Antioxidants – Help slow down the decomposition of the oil by oxidation – the primary cause of oils wearing out.

Friction Modifiers – Molybdenum (Moly), Lard, Boron, various other compounds that act to reduce the coefficient of friction of surfaces treated with the oil. Too many of these can make your clutch slip, but they also provide benefits to horsepower and motor efficiency. So too few is bad too. There’s a lot made of clutch slipping, particularly with regards to moly – but real world results have shown that sometimes moly in oil causes no problems at all – and moly is a mighty good anti-scuff agent to have in oil.

There are lots more, including anti-foamants, metal deactivators, seal swell agents, etc.

Bear in mind, that about 20% of your motor oil is composed of all these additives, and they are the single most important factor in determining which oil is “best” for your application. Its also important to understand that PAO (synthetic) base stocks have a lower coefficient of friction to start with, and oxidize much more slowly than refined (Dino) oils.

Factors in Choosing the Oil
So now we know what the oils are made up of, but we still need to answer the most important question – which oil is best? In order to do that, lets examine some of the factors we need to take into account.

The first, is the type of motor we are working with – a big 1800cc V-Twin, water cooled, working at relatively low RPM’s, but at a high piston speed. So we need a fairly low coefficient of friction, to protect the cylinder walls and rings. We need an oil that can pour and pump well, to get lube into those big jugs when we start it, and those big coffee can sized pistons produce a lot of carbon, so we need some detergents for sure. We also have a wet clutch, so we want to go light on the friction modifiers, but we need good anti-wear compounds because we have a lot of close tolerance metal to work with. Water cooling means we operate at lower temperatures than say, a Harley, so we can get by with a lower viscosity and gain something in motor efficiency and horsepower in the process. Too heavy an oil just wastes energy, and makes the oil harder to pump than it needs to be. Lastly, the heavier the oil, the more susceptible it is to shearing, and we need an oil to be fairly shear resistant, what with all those straight cut gears churning away all the time.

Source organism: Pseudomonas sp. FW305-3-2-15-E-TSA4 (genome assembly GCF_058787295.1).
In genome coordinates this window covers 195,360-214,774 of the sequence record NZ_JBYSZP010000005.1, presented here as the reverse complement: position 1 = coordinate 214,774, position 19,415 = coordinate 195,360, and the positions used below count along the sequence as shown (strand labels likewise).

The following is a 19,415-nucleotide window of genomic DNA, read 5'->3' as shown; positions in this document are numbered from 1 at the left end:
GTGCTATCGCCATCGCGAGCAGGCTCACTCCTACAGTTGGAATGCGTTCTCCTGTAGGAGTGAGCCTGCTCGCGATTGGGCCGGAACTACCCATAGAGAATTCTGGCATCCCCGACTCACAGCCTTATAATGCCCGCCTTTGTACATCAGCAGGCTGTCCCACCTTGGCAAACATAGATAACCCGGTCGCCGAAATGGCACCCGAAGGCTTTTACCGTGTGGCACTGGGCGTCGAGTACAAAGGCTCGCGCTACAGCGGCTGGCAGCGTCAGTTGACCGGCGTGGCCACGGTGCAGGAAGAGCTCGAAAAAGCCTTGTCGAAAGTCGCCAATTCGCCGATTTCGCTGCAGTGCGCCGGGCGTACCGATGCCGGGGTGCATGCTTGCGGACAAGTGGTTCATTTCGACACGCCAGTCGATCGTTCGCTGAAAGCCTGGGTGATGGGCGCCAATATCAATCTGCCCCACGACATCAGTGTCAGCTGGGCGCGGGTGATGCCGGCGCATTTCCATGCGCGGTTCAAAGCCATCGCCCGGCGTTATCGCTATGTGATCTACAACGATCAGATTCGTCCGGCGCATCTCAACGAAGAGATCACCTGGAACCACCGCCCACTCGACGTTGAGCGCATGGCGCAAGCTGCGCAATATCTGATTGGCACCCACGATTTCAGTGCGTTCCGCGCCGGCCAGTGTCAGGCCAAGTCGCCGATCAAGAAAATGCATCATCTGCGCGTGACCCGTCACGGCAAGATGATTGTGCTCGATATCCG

Given all these factors, and the known properties of modern oils, it seems obvious that synthetic oils are clearly the best choice for the VTX. Although there are several dino oils that will work and work well, the synthetics just have too many advantages to ignore.

First of all, synthetics maintain their viscosity better, and this is a critical function in an engine in which the transmission, cylinders, and clutch all share the same oil. Those square cut gears really play hell on oils, chopping the oil molecules up into smaller bits, and causing the viscosity to breakdown (called shearing). Synthetics are considerably more shear resistant than dino oils, and maintain their viscosity over a much wider temperature range than mineral oils do. They also oxidize much slower, and therefore, last longer in your crankcase.